David thinks pickers-up need to have steady dogs with good noses, but not hard mouths. He believes a good picker-up enjoys what they?re doing and really knows their dogs. Quite often the best picker-up is the one who arrives five minutes after everyone else with the difficult birds rather than collecting a big pile from around the pegs. He says it helps if a picker-up is a shooting person, because they need to be able to recognise a pricked bird. They need to be regular, because they get to know the lie of the land and where birds are likely to fall.

?The most important thing is safety ? the second is animal welfare,? says David. ?We have an absolute duty to ensure everything we shoot is collected and that particularly applies to runners. You can?t let an animal you?ve shot suffer unnecessarily. It?s vital that runners are picked during the drive, except where it would be a safety risk. We?re a heavily wooded shoot and if a bird hits the ground running, it?s in the next county when the whistle goes. A runner can beat a dog in cover if given a head start.?

Roy?s view is tempered slightly by the Gun?s needs. ?If the terrain allows it, I don?t have a problem with runners being collected discreetly during the drive, that?s to say birds running towards the pickers-up. However, birds should not be picked-up around the Guns during a drive. The Gun is concentrating and if a dog comes barging in to the back of his legs while chasing a runner, it can be dangerous,? he explains. ?One thing that is unforgivable is anyone punishing a dog in front of the rest of the shoot. It?s wrong and unprofessional.?

How to get on with Guns

The relationship between pickers-up and Guns with a dog can be fraught with difficulty. David says: ?I?m sorry if a Gun gets offended because a dog inadvertently picks-up a bird at their feet, but I will not run a shoot where the pickers-up are not allowed to fetch runners during the drive. I?ve had words with Guns who don?t want birds picked before the whistle goes and I have no hesitation in telling them they?re on the wrong shoot.?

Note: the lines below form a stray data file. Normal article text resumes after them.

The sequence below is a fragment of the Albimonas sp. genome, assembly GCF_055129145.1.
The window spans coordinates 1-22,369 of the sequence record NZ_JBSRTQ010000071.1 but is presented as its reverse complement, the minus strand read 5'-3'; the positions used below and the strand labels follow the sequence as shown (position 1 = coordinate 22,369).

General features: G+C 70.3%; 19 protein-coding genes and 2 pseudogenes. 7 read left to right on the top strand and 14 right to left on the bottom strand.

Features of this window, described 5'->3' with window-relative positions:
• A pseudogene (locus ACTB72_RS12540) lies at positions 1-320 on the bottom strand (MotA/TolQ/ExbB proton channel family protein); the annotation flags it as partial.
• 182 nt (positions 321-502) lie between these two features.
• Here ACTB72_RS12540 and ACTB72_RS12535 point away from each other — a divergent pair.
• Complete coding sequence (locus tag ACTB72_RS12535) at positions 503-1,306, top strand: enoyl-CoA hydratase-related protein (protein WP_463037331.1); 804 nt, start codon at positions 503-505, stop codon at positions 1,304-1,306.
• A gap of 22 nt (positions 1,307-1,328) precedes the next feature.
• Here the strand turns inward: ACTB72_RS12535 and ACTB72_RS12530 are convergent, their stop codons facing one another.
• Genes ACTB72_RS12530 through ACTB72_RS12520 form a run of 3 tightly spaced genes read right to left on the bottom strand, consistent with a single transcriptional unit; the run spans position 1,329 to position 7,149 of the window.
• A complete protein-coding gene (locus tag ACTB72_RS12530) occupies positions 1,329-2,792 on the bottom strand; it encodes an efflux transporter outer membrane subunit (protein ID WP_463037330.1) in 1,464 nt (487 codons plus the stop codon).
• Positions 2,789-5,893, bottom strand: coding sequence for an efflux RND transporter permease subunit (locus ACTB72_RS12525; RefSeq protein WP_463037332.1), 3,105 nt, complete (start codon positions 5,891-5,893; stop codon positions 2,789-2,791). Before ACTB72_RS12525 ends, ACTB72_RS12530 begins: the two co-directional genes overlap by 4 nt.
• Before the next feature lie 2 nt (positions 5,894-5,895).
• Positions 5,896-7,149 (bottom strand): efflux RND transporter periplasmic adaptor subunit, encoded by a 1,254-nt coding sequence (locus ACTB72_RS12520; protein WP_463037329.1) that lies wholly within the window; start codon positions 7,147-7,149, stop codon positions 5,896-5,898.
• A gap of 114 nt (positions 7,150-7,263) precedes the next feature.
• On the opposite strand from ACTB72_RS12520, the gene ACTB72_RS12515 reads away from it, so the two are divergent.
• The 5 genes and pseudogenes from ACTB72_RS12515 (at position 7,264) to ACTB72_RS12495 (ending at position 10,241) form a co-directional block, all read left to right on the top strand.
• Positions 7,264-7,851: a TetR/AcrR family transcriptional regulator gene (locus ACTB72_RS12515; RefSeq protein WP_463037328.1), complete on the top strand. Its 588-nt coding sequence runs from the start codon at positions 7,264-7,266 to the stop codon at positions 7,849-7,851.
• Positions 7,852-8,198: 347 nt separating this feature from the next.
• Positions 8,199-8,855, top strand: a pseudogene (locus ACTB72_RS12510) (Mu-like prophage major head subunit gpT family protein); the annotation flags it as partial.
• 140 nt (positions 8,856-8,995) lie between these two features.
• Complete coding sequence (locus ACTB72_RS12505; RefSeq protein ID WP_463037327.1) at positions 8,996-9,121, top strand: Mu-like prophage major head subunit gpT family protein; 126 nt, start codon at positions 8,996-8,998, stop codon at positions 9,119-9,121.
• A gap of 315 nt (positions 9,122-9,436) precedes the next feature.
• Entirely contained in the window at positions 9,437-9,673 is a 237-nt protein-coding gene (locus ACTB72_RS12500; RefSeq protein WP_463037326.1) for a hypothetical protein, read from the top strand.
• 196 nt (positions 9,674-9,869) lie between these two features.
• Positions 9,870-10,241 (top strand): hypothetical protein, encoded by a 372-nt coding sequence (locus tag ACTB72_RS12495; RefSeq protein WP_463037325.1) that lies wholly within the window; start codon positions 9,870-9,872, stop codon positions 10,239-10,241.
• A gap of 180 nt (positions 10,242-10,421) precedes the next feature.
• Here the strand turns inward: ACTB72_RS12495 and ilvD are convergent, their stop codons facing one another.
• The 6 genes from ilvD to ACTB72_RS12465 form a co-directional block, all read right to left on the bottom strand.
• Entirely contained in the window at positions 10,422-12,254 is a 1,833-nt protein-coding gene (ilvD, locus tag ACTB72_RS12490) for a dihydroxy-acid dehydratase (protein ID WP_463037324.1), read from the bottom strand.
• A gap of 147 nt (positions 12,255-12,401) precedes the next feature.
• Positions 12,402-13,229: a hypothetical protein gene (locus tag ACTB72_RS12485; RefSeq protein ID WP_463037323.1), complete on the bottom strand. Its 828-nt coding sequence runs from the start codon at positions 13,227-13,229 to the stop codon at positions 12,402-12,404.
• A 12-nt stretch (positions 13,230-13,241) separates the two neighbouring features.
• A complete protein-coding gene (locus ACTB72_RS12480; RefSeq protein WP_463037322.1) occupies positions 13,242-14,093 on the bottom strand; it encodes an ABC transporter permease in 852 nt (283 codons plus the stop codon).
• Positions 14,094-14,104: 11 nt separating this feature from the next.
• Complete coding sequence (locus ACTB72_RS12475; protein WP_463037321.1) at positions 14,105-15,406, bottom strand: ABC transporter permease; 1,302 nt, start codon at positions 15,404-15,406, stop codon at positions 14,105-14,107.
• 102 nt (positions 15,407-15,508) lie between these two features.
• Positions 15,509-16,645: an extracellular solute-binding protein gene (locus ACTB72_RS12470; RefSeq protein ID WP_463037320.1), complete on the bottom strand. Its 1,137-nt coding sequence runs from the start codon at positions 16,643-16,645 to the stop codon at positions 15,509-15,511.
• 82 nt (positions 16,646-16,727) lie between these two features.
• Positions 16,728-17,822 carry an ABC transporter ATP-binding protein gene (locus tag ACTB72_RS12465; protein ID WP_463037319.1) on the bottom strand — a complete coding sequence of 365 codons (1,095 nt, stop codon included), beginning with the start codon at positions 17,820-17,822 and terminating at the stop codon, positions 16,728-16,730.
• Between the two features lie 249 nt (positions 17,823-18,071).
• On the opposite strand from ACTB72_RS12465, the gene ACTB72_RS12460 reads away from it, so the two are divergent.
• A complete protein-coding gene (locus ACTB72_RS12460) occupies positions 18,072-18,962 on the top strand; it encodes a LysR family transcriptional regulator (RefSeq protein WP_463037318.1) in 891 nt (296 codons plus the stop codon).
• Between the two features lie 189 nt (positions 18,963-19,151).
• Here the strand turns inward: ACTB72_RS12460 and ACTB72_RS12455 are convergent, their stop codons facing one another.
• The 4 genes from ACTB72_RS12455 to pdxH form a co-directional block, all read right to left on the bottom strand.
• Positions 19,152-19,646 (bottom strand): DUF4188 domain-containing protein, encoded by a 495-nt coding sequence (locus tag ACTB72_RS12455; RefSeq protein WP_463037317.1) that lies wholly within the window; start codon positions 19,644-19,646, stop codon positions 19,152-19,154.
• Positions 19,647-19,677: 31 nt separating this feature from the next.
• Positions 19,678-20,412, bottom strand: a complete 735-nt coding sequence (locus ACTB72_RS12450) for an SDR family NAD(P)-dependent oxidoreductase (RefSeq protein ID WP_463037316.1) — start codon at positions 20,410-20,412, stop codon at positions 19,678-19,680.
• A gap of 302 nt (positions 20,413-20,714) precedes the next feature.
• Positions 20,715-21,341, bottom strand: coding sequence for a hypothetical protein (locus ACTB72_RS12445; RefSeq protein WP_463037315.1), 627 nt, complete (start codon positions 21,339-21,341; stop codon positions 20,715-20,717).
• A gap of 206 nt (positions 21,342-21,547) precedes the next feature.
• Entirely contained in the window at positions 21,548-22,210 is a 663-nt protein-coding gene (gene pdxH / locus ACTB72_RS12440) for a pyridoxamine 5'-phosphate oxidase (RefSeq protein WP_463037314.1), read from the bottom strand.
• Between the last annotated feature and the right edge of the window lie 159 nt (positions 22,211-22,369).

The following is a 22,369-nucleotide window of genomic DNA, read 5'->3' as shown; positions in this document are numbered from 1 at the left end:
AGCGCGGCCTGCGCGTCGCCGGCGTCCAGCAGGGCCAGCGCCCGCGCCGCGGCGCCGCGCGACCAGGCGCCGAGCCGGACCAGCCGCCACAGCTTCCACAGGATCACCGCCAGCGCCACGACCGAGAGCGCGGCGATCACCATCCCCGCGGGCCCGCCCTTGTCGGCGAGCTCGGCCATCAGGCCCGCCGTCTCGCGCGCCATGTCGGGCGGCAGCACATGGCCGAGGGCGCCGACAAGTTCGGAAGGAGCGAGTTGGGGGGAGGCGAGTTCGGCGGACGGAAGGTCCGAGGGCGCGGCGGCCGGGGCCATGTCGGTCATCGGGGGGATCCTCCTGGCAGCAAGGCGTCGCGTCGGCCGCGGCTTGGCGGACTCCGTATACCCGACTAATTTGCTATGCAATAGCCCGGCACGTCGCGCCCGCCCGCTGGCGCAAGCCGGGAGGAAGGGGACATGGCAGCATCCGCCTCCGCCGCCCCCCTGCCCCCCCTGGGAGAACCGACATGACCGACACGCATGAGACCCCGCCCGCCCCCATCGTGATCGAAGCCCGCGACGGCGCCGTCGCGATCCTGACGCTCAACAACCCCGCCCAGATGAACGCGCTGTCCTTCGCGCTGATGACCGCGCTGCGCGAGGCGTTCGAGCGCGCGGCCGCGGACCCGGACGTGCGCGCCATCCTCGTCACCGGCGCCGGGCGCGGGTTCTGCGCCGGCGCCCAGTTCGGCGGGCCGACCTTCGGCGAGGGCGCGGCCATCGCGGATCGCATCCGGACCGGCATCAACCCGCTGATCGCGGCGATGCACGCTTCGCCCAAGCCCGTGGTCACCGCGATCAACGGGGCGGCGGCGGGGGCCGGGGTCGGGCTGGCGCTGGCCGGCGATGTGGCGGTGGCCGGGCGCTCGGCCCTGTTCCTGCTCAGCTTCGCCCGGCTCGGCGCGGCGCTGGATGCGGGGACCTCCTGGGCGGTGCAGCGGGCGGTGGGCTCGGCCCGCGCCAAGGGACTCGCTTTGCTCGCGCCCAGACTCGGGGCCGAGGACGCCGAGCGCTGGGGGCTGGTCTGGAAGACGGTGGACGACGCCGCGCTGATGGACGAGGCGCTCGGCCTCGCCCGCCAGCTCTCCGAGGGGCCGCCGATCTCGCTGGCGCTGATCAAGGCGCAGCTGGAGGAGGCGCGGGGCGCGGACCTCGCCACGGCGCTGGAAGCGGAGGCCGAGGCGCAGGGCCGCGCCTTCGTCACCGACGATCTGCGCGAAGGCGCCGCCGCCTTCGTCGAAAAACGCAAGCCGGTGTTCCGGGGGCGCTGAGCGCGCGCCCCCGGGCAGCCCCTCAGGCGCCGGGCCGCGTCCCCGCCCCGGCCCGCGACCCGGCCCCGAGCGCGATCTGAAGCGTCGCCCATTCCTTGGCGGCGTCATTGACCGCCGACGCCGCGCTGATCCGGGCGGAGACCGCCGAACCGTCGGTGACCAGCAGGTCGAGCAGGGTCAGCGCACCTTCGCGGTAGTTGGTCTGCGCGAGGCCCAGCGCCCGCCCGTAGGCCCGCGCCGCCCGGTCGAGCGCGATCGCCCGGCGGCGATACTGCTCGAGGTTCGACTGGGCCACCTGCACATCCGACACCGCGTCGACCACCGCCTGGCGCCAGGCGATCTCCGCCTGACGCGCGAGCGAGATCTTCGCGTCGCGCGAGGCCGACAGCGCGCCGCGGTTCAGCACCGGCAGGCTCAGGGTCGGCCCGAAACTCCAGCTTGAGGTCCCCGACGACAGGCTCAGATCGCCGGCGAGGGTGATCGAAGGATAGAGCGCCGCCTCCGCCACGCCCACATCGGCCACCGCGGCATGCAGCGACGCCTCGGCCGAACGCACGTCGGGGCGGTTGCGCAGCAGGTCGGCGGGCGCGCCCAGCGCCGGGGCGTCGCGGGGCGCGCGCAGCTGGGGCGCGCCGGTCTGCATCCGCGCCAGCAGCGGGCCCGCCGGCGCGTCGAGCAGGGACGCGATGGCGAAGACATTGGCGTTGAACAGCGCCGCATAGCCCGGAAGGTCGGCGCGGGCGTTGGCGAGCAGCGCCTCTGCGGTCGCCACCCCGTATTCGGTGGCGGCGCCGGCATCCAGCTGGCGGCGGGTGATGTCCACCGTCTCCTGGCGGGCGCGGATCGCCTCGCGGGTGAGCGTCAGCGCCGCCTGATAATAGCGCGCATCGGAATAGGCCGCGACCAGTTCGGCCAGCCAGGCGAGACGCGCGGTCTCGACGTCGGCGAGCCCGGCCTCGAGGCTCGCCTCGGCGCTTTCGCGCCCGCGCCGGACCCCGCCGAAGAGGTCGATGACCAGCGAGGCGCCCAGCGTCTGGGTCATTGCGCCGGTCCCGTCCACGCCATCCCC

In Roy?s view, the experienced pickers-up soon build a rapport with the Guns, many of whom come year after year. ?A good picker-up will be discreet, will watch and maybe ask the Gun before he starts picking-up,? he says. ?It?s a discourtesy to the Gun not to allow him to work his dog, even if it?s the worst dog in the world! Guns can help by carrying retrieved game back to the gamecart.? But Barney likes pickers-up to wait after the drive, to give the Guns? dogs a chance.

Should shoots provide vehicles?

Roy thinks shoots should provide vehicles, though some pickers-up prefer to use their own because there?s the risk that strange dogs won?t get on. Barney agrees. ?I think the shoot should provide vehicles. Pickers-up don?t do it for the money, they do it for the enjoyment. They get a small remuneration, but it takes the shine off if you have to use your own vehicle. Some travel a long way and are out of pocket on the fuel alone,? he says.

All three agree it?s wise to have a dedicated gamecart, especially as shoots are becoming more aware of game as food. Also, the keeper needs to know how many birds have been brought in from each drive. There should be a separate gamecart driver, who is also a key part of the team. Pickers-up should be working their dogs and not be sidetracked by having to manage birds on the cart.